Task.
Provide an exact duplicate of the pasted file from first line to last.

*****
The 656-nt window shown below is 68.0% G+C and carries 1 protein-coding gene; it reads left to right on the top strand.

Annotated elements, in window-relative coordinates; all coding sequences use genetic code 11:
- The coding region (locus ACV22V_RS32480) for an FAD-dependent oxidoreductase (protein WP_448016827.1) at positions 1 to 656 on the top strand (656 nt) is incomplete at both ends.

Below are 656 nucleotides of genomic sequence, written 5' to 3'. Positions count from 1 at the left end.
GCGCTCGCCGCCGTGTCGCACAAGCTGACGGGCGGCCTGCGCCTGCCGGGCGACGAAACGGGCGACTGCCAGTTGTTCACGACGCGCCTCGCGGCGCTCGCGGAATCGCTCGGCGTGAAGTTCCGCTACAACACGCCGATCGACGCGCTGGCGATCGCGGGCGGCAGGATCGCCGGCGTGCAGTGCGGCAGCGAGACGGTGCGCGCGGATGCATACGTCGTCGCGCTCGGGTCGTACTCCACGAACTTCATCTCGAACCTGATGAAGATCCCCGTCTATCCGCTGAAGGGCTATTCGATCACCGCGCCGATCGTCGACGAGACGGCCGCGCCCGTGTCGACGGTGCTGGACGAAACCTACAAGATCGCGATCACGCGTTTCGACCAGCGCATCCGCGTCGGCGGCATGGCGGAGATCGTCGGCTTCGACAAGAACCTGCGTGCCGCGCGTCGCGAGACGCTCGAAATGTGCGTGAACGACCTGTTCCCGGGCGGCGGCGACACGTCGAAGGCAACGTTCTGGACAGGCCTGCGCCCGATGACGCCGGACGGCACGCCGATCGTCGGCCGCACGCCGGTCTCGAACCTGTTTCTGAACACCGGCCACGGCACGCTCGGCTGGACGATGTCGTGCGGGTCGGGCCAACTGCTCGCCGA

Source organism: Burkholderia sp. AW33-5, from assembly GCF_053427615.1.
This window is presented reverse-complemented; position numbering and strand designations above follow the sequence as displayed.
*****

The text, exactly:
The 656-nt window shown below is 68.0% G+C and carries 1 protein-coding gene; it reads left to right on the top strand.

Annotated elements, in window-relative coordinates; all coding sequences use genetic code 11:
- The coding region (locus ACV22V_RS32480) for an FAD-dependent oxidoreductase (protein WP_448016827.1) at positions 1 to 656 on the top strand (656 nt) is incomplete at both ends.

Below are 656 nucleotides of genomic sequence, written 5' to 3'. Positions count from 1 at the left end.
GCGCTCGCCGCCGTGTCGCACAAGCTGACGGGCGGCCTGCGCCTGCCGGGCGACGAAACGGGCGACTGCCAGTTGTTCACGACGCGCCTCGCGGCGCTCGCGGAATCGCTCGGCGTGAAGTTCCGCTACAACACGCCGATCGACGCGCTGGCGATCGCGGGCGGCAGGATCGCCGGCGTGCAGTGCGGCAGCGAGACGGTGCGCGCGGATGCATACGTCGTCGCGCTCGGGTCGTACTCCACGAACTTCATCTCGAACCTGATGAAGATCCCCGTCTATCCGCTGAAGGGCTATTCGATCACCGCGCCGATCGTCGACGAGACGGCCGCGCCCGTGTCGACGGTGCTGGACGAAACCTACAAGATCGCGATCACGCGTTTCGACCAGCGCATCCGCGTCGGCGGCATGGCGGAGATCGTCGGCTTCGACAAGAACCTGCGTGCCGCGCGTCGCGAGACGCTCGAAATGTGCGTGAACGACCTGTTCCCGGGCGGCGGCGACACGTCGAAGGCAACGTTCTGGACAGGCCTGCGCCCGATGACGCCGGACGGCACGCCGATCGTCGGCCGCACGCCGGTCTCGAACCTGTTTCTGAACACCGGCCACGGCACGCTCGGCTGGACGATGTCGTGCGGGTCGGGCCAACTGCTCGCCGA

Source organism: Burkholderia sp. AW33-5, from assembly GCF_053427615.1.
This window is presented reverse-complemented; position numbering and strand designations above follow the sequence as displayed.